Islam without Extremes: A Muslim Case for Liberty

By Mustafa Akyol; Published In 2011
Genres: Religion, Islam, Nonfiction, Politics, History
According to Gerber, the Shariah principle here was unmistakably individualist: “The rights of the state are depicted as opposed to the rights of the individual, and the latter are found to be superior.

a nun in the tenth century was so impressed with Cordoba, a city in then–Muslim-ruled Spain, that she called it “the ornament of the world.”54 The freedom Islam offered to the peoples of the Orient, and the way it stimulated the individual, was critical to this grandeur.

Anything in western capitalism of imported origin,” notes Fernand Braudel, the great French historian, “undoubtedly came from Islam.

As Islamic liberalism waned, and resistance arose against the West and its influence, that very resistance started to replace genuine religiosity as the basis of Islam. The creators and the followers of this trend—Islamism—began to define Islam not as a path to God’s blessings and eternal salvation, as it is defined in the Qur’an, but instead as a political ideology that will help Muslims fight the Western-dominated world system.

Franz Rosenthal, the late professor of Arabic studies, said the following about him: The modern reader can hardly fail to notice that the Muslim philosopher succeeded in giving a true description of the essentials of democracy. He also captured the full meaning and significance of the concept of political freedom for the happiness and development of the individual.

Freedom of person, of the press, of participation in government; without this, material prosperity is not possible. Freedom inspires men to work by giving them the assurance that they will receive the reward of their work; economic prosperity is not possible without the free movement of goods and people, and also that free economic association to which modern Europe owes its material achievements. . . . Without freedom too there can be no diffusion of knowledge.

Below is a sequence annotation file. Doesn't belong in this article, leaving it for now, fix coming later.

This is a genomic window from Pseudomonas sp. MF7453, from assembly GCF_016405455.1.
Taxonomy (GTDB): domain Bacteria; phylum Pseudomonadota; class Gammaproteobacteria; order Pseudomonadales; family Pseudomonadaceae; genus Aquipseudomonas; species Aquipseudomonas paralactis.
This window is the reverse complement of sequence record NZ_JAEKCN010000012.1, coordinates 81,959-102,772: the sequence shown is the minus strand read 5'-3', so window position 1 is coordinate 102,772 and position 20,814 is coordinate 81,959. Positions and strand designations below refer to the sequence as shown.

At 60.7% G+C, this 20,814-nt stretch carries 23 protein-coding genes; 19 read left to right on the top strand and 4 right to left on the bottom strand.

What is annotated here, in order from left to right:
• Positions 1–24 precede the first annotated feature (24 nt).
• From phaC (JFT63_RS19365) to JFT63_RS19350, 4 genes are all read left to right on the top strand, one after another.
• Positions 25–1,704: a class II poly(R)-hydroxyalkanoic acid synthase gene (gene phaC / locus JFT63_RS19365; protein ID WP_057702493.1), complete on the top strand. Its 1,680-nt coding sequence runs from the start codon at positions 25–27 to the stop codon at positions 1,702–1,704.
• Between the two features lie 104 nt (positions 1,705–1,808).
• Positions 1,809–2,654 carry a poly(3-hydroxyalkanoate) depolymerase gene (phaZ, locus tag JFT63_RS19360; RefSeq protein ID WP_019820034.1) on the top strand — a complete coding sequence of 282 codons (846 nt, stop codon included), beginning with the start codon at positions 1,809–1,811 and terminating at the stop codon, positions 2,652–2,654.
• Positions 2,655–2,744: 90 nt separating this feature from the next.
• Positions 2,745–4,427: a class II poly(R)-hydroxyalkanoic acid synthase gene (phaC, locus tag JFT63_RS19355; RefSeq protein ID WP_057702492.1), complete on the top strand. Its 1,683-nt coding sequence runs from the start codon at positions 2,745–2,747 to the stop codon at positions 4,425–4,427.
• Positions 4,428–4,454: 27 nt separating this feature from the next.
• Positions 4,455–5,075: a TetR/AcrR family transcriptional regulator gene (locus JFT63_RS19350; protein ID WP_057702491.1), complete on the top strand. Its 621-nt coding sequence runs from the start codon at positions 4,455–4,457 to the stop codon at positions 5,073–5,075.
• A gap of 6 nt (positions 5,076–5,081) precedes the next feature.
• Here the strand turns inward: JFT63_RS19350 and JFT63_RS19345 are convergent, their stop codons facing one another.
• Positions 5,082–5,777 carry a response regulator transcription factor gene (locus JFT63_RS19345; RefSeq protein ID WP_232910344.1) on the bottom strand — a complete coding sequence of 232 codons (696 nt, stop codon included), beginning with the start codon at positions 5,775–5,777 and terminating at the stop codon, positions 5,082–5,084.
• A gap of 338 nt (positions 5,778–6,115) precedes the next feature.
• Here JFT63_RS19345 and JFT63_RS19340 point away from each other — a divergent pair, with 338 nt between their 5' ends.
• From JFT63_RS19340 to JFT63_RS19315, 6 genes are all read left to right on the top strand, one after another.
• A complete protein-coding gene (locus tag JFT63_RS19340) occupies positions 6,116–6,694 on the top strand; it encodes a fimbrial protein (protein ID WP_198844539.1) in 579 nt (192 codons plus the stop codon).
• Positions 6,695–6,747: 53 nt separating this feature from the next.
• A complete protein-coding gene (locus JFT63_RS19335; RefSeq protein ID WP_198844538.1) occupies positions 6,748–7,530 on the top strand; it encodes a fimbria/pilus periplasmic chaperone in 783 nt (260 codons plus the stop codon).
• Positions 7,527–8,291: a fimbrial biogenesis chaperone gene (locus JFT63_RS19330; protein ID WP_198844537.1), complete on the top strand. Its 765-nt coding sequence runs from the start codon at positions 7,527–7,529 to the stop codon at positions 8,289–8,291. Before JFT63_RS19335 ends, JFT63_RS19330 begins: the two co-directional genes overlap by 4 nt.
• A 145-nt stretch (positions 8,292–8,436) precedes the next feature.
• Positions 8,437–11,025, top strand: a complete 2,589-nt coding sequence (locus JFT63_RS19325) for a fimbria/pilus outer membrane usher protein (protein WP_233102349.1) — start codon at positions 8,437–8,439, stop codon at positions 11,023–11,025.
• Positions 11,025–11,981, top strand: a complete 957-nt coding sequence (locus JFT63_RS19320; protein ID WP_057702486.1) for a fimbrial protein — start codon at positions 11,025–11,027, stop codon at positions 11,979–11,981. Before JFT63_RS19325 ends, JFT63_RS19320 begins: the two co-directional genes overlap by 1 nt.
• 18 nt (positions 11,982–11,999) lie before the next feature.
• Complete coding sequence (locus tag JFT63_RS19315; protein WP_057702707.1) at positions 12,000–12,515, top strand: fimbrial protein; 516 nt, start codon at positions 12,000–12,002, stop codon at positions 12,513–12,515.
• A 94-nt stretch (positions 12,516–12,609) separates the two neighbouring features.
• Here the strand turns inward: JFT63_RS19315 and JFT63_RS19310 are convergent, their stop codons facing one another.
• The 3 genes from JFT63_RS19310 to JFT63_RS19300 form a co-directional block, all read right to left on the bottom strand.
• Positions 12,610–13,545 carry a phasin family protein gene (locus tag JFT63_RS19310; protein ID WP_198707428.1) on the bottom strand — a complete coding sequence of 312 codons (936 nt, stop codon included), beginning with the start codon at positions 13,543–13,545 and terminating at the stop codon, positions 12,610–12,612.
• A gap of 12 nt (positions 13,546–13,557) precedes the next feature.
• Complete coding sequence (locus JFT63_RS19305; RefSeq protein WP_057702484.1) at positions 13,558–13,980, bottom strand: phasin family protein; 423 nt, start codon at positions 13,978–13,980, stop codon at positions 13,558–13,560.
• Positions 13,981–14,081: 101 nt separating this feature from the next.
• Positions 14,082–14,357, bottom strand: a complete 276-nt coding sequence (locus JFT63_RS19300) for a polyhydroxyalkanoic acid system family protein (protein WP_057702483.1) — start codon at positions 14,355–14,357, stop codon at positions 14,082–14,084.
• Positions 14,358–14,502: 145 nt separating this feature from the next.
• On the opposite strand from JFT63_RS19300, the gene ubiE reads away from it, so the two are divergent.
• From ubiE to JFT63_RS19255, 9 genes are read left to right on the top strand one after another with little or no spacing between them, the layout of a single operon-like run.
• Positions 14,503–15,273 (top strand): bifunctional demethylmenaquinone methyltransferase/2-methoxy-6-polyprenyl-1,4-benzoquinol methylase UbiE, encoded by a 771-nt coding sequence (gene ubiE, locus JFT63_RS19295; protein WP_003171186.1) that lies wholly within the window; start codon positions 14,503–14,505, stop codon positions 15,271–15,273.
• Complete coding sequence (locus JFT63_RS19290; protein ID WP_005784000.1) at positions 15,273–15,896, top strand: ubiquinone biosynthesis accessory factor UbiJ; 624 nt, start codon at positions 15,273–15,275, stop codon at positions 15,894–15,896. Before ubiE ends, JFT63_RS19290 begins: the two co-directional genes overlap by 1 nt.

Gerber, who studied seventeenth- and eighteenth-century Ottoman court decisions, points to examples of Ottoman muftis (official jurists) who, despite being paid by the government, “did not hesitate to speak out against the government when [they] came face to face with an injustice.

In his Epistle on Free Will, the leader of the Qadaris, an ascetic scholar named Hasan al-Basri, openly challenged Umayyad caliph Ibn Marwan.14 One of al-Basri’s followers, Ghaylan al-Dimashqi, went even further. Rulers did not have the right to regard their power as “a gift of God,” he argued; they had to be aware of their responsibility for people before God. He even asserted that if all Muslims truly obeyed God and His law, there would be no need for any caliph.

In this sense, Islamism in Turkey was at least partly an unintended consequence of Kemalism. The latter’s zeal against Ottoman tradition impoverished Islamic thought, suppressed even its most moderate proponents (such as the Nur movement), and created a vacuum that a radical Islamism of a foreign origin could fill. The 1960 coup contributed to this void by destroying the Democrat Party, whose center-right umbrella had been uniting nearly the entire Islamic camp. Had Menderes survived, politically and literally, Erbakan and his Milli Görü? probably would not have found an audience. That’s why Turkish historian Ahmet Ya?ar Ocak, a respected expert on Turkish Islam, thinks that the country’s radical Islamists can well be regarded as the “illegitimate sons” of its radical secularists. The Turkish Herodians, in other words, unintentionally helped create Turkish zealots.

It is possible, however, to have a democratic political system without fully acknowledging individual liberties—such as freedom of speech, assembly, religion, or property ownership.

liberalism (a political philosophy based on individual liberties) and democracy (a political system based on representation) often are intertwined.